The viral hoax can be traced all the way back to 2012, but that didn't stop stars like Rob Lowe, Usher, and Niall Horan from sharing it

There’s a good chance anyone who logged on to Instagram Tuesday night saw a message about photo rights posted by one of their favorite celebrities.

Stars like Niall Horan, Pink, Usher and Josh Brolin all posted the same note to their profiles with the following gist: Instagram is implementing a new “rule” in which they are allowed to use your photos in any way they want moving forward, including in “court cases in litigation against you.”

Though the post was full of grammatical mistakes and appeared to be written using varying typography, making its legitimacy questionable, celebrities jumped on the bandwagon, declaring themselves exempt from the rule because they’d re-shared the statement.

The only problem is, the whole thing was a hoax — one that originated and first started circulating way back in 2012.

“There’s no truth to this post,” an Instagram spokesperson confirmed to PEOPLE in a statement.

John Mayer and Rob Lowe
Credit: Matt Winkelmeyer/Getty; Anna Webber/Getty

Stars who fell for the message were teased by some of their fans in the comments section, including Rob Lowe, whose ribbing came courtesy of his own son, John.

“Oh god 🤦🏼‍♂️,” John commented, as captured by Comments By Celebs. “You literally have a son who went to Law School. @matthewedwardlowe come get him.”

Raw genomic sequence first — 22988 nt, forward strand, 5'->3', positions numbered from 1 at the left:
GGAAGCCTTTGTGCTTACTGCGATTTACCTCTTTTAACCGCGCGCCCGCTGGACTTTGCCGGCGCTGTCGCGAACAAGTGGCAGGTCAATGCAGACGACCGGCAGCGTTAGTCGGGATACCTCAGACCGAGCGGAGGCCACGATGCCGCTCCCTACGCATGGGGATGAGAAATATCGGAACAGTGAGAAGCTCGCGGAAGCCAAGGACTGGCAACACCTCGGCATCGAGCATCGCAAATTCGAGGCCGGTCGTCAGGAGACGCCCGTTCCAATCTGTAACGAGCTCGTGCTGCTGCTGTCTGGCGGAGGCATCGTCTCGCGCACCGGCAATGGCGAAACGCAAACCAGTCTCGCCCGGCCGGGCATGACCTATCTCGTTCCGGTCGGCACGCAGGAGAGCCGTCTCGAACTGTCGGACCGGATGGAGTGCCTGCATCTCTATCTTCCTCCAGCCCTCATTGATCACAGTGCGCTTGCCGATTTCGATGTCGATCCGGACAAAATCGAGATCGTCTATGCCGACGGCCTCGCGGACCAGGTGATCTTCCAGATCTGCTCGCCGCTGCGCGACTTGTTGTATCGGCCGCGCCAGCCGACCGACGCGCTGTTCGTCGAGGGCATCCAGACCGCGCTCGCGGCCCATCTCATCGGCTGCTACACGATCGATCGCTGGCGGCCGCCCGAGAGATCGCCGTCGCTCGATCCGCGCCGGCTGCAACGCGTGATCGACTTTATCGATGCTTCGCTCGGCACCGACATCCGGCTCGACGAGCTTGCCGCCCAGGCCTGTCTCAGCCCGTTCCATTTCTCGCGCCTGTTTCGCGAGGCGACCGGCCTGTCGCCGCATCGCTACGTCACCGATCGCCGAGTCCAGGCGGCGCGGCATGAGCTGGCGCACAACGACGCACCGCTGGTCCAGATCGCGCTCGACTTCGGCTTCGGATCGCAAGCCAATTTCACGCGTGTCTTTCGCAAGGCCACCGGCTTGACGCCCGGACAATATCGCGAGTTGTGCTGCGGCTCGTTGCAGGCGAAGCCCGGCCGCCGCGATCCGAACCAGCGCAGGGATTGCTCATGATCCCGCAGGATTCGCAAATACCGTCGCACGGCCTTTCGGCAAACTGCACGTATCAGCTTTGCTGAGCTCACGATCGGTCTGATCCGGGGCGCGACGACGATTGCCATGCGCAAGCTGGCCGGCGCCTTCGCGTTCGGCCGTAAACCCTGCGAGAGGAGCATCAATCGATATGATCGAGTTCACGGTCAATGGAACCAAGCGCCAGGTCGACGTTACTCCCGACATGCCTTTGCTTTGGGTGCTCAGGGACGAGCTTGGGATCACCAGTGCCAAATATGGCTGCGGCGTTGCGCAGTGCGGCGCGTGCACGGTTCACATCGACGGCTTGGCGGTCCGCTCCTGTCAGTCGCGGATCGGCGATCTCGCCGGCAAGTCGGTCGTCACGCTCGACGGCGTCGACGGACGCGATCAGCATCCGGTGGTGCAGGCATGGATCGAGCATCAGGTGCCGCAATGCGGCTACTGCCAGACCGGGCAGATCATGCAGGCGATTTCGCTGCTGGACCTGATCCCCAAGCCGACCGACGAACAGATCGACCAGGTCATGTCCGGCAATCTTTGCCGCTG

The Parks and Recreation actor’s son, Matthew, is a student at Loyola Law School at Loyola Marymount University, Los Angeles, according to his LinkedIn.

Meanwhile, stars like John Mayer — who has a reputation as something of an Instagram troll — saw the opportunity to pounce, and shared a satirical message of his own that expressly gave Instagram the right to “publish, distribute, and/or sell any or all of my digital content.”

As the “Gravity” singer, 41, explained, that includes a myriad of things, namely his “world famous” meatloaf recipes, Joe Camel fan fiction, Fight Club film flubs, photographs of sinks, drawings of Jenga Jengison, his “imaginary porn star made of wooden blocks,” and his “woke” magic tricks.

“This post I made on my phone shall stand as a legally binding document, in perpetuity throughout the universe,” he concluded.

The Daily Show host Trevor Noah also got in on the fun, posting a statement of his own that mocked the poor grammar featured in the original.

“A new rule from Instagram this is also old rule and no rule is happening tomorrow where Instagram can use your picture and message for make money and also court case,” he wrote. “If you want to stop this you must repost this message which is a real contract and you can tell it is very real because the grammar and speling is perfect.”

As Snopes points out, a similar message that shared language about a looming deadline first floated around the internet in 2012.

Other celebrities who fell for the hoax include Julianne Moore, 2 Chainz, Jamie Lynn Sigler, Colton Haynes, Zoe Saldana, Taraji P. Henson, and Judd Apatow, though many have since deleted their posts.

Pink had a sense of humor about it, reposting a news story on Instagram that featured a photo of her below the headline, “A List of All the Celebrities That Fell for That Really Dumb Instagram Hoax.”

Wrote the singer, “Awww look at that pretty face